Starring: Marjorie Reyolds, John King, and George Cleveland
Director: Howard Bretherton
Rating: Three of Ten Stars
A "phantom bandit" is robbing passengers on the overnight night train from Albany to Montreal and then vanishing without a trace. Rail company detective (King) teams with the only person to get a look at the bandit's face (Reynolds) in hopes of bringing him to justice.
Poor John King. The man did have some talent for acting, but it seems like he always was cast against female co-stars who are so energetic they overwhelm him and make him look like a bump on a log when they share scenes. Such was the case in "Half a Sinner" and it happens to him again in "Midnight Limited". King isn't exactly bad, but he can't hold his own against the strong screen presence and powerful personality of Marjorie Reynolds.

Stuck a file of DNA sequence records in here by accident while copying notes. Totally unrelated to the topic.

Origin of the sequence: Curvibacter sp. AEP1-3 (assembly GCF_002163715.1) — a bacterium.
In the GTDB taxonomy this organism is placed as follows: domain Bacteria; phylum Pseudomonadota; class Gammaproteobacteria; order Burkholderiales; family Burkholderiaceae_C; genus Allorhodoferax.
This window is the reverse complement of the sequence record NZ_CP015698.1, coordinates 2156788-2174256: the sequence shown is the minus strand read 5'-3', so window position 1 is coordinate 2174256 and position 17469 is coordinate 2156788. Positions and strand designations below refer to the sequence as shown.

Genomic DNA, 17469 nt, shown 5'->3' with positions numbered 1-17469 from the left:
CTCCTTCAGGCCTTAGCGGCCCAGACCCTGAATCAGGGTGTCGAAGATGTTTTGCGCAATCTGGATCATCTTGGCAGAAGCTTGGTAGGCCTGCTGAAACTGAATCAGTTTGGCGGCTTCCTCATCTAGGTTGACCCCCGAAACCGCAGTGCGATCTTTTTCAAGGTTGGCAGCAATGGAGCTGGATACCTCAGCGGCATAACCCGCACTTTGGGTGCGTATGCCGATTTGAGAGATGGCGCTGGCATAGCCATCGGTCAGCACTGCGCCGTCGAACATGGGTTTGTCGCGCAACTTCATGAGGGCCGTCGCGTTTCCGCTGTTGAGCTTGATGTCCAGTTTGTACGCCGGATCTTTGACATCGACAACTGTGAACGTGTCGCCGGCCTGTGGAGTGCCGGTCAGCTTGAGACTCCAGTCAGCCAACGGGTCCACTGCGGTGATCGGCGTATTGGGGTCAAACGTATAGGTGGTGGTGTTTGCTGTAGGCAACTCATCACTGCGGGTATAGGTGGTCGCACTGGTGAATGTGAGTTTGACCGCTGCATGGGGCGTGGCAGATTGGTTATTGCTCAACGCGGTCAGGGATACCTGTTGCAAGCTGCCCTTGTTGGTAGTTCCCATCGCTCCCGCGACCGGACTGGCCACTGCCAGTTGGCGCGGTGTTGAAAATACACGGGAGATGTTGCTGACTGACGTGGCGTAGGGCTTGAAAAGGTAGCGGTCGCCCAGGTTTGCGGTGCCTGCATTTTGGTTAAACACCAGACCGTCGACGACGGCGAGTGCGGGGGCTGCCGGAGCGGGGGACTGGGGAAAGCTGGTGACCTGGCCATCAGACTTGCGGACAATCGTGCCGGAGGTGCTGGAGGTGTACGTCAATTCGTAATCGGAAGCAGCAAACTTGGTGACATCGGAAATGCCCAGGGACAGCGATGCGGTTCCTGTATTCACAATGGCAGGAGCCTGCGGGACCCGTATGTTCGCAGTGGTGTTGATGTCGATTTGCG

King's drab personality stands out even more, because this is a badly done, boring movie. From the sets, to the sound effects (the Midnight Limited must be a marvel in train technology... never before has the world known such a quiet, stable train! All the cars must be mounted on Serta matresses!), to the poorly written dialogue and uneven pacing of the script, there really is nothing here that's done well. Except perhaps the running time. At just over an hour, "Midnight Limited" is dull but not tortorous to sit through.
Only the presense of the always delightful Reynolds and the mysterious drunk played with great flair by George Cleveland make this film watchable.